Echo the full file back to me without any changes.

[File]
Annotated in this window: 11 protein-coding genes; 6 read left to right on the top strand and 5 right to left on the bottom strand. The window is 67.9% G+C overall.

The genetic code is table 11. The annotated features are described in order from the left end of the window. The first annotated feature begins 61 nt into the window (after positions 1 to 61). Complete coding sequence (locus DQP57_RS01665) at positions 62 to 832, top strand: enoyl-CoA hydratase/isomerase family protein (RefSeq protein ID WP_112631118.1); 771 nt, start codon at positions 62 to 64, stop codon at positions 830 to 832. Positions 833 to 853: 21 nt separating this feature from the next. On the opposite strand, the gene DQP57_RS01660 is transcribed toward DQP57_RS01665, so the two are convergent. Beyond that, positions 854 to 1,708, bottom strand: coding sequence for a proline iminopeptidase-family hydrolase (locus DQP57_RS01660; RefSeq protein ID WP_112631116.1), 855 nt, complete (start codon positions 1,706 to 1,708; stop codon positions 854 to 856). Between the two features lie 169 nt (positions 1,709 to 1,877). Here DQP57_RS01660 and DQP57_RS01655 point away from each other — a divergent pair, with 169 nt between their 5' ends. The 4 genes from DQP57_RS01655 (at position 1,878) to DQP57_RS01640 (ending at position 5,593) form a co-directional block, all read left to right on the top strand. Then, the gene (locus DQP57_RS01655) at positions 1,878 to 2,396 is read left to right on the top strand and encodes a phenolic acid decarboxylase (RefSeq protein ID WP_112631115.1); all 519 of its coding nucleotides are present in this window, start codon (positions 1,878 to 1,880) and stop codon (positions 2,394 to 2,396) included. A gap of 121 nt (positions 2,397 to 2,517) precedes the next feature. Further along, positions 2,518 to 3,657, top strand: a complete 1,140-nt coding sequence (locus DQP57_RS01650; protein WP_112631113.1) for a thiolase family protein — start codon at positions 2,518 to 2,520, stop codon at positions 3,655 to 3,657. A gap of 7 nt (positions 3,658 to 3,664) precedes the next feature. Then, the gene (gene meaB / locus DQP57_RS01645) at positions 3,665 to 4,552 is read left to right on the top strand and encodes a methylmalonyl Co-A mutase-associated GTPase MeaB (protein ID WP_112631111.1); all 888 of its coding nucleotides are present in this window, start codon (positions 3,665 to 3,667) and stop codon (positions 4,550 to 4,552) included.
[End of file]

Annotated in this window: 11 protein-coding genes; 6 read left to right on the top strand and 5 right to left on the bottom strand. The window is 67.9% G+C overall.

The genetic code is table 11. The annotated features are described in order from the left end of the window. The first annotated feature begins 61 nt into the window (after positions 1 to 61). Complete coding sequence (locus DQP57_RS01665) at positions 62 to 832, top strand: enoyl-CoA hydratase/isomerase family protein (RefSeq protein ID WP_112631118.1); 771 nt, start codon at positions 62 to 64, stop codon at positions 830 to 832. Positions 833 to 853: 21 nt separating this feature from the next. On the opposite strand, the gene DQP57_RS01660 is transcribed toward DQP57_RS01665, so the two are convergent. Beyond that, positions 854 to 1,708, bottom strand: coding sequence for a proline iminopeptidase-family hydrolase (locus DQP57_RS01660; RefSeq protein ID WP_112631116.1), 855 nt, complete (start codon positions 1,706 to 1,708; stop codon positions 854 to 856). Between the two features lie 169 nt (positions 1,709 to 1,877). Here DQP57_RS01660 and DQP57_RS01655 point away from each other — a divergent pair, with 169 nt between their 5' ends. The 4 genes from DQP57_RS01655 (at position 1,878) to DQP57_RS01640 (ending at position 5,593) form a co-directional block, all read left to right on the top strand. Then, the gene (locus DQP57_RS01655) at positions 1,878 to 2,396 is read left to right on the top strand and encodes a phenolic acid decarboxylase (RefSeq protein ID WP_112631115.1); all 519 of its coding nucleotides are present in this window, start codon (positions 1,878 to 1,880) and stop codon (positions 2,394 to 2,396) included. A gap of 121 nt (positions 2,397 to 2,517) precedes the next feature. Further along, positions 2,518 to 3,657, top strand: a complete 1,140-nt coding sequence (locus DQP57_RS01650; protein WP_112631113.1) for a thiolase family protein — start codon at positions 2,518 to 2,520, stop codon at positions 3,655 to 3,657. A gap of 7 nt (positions 3,658 to 3,664) precedes the next feature. Then, the gene (gene meaB / locus DQP57_RS01645) at positions 3,665 to 4,552 is read left to right on the top strand and encodes a methylmalonyl Co-A mutase-associated GTPase MeaB (protein ID WP_112631111.1); all 888 of its coding nucleotides are present in this window, start codon (positions 3,665 to 3,667) and stop codon (positions 4,550 to 4,552) included.